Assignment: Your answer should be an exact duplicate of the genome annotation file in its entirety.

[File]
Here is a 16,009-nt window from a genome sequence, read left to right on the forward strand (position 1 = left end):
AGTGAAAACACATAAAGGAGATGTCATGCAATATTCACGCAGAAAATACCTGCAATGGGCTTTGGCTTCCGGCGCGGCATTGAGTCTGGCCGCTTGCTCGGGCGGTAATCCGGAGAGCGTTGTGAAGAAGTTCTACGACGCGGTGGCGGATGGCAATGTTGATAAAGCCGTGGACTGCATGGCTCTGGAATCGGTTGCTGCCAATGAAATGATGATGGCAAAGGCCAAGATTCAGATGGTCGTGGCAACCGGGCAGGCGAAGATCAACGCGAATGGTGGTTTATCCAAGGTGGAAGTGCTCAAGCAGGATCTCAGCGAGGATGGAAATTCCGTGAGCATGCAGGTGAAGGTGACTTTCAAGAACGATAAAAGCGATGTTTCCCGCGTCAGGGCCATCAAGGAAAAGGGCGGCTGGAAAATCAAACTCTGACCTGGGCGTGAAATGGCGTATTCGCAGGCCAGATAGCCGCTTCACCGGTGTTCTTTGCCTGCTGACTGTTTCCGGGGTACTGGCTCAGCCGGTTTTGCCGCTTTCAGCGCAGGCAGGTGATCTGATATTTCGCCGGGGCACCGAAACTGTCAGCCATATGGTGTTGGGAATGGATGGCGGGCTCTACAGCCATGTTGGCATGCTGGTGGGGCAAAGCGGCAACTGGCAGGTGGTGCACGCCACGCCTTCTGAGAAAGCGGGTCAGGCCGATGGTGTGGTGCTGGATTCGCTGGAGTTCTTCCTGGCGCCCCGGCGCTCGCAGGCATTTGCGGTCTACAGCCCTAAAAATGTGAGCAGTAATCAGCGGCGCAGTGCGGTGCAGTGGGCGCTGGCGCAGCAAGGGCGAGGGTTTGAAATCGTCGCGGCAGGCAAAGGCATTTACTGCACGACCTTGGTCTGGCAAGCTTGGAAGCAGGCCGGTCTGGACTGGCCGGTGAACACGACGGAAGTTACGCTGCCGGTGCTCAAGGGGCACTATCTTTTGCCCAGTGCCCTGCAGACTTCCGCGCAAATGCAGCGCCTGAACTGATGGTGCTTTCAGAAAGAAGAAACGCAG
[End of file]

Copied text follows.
Here is a 16,009-nt window from a genome sequence, read left to right on the forward strand (position 1 = left end):
AGTGAAAACACATAAAGGAGATGTCATGCAATATTCACGCAGAAAATACCTGCAATGGGCTTTGGCTTCCGGCGCGGCATTGAGTCTGGCCGCTTGCTCGGGCGGTAATCCGGAGAGCGTTGTGAAGAAGTTCTACGACGCGGTGGCGGATGGCAATGTTGATAAAGCCGTGGACTGCATGGCTCTGGAATCGGTTGCTGCCAATGAAATGATGATGGCAAAGGCCAAGATTCAGATGGTCGTGGCAACCGGGCAGGCGAAGATCAACGCGAATGGTGGTTTATCCAAGGTGGAAGTGCTCAAGCAGGATCTCAGCGAGGATGGAAATTCCGTGAGCATGCAGGTGAAGGTGACTTTCAAGAACGATAAAAGCGATGTTTCCCGCGTCAGGGCCATCAAGGAAAAGGGCGGCTGGAAAATCAAACTCTGACCTGGGCGTGAAATGGCGTATTCGCAGGCCAGATAGCCGCTTCACCGGTGTTCTTTGCCTGCTGACTGTTTCCGGGGTACTGGCTCAGCCGGTTTTGCCGCTTTCAGCGCAGGCAGGTGATCTGATATTTCGCCGGGGCACCGAAACTGTCAGCCATATGGTGTTGGGAATGGATGGCGGGCTCTACAGCCATGTTGGCATGCTGGTGGGGCAAAGCGGCAACTGGCAGGTGGTGCACGCCACGCCTTCTGAGAAAGCGGGTCAGGCCGATGGTGTGGTGCTGGATTCGCTGGAGTTCTTCCTGGCGCCCCGGCGCTCGCAGGCATTTGCGGTCTACAGCCCTAAAAATGTGAGCAGTAATCAGCGGCGCAGTGCGGTGCAGTGGGCGCTGGCGCAGCAAGGGCGAGGGTTTGAAATCGTCGCGGCAGGCAAAGGCATTTACTGCACGACCTTGGTCTGGCAAGCTTGGAAGCAGGCCGGTCTGGACTGGCCGGTGAACACGACGGAAGTTACGCTGCCGGTGCTCAAGGGGCACTATCTTTTGCCCAGTGCCCTGCAGACTTCCGCGCAAATGCAGCGCCTGAACTGATGGTGCTTTCAGAAAGAAGAAACGCAG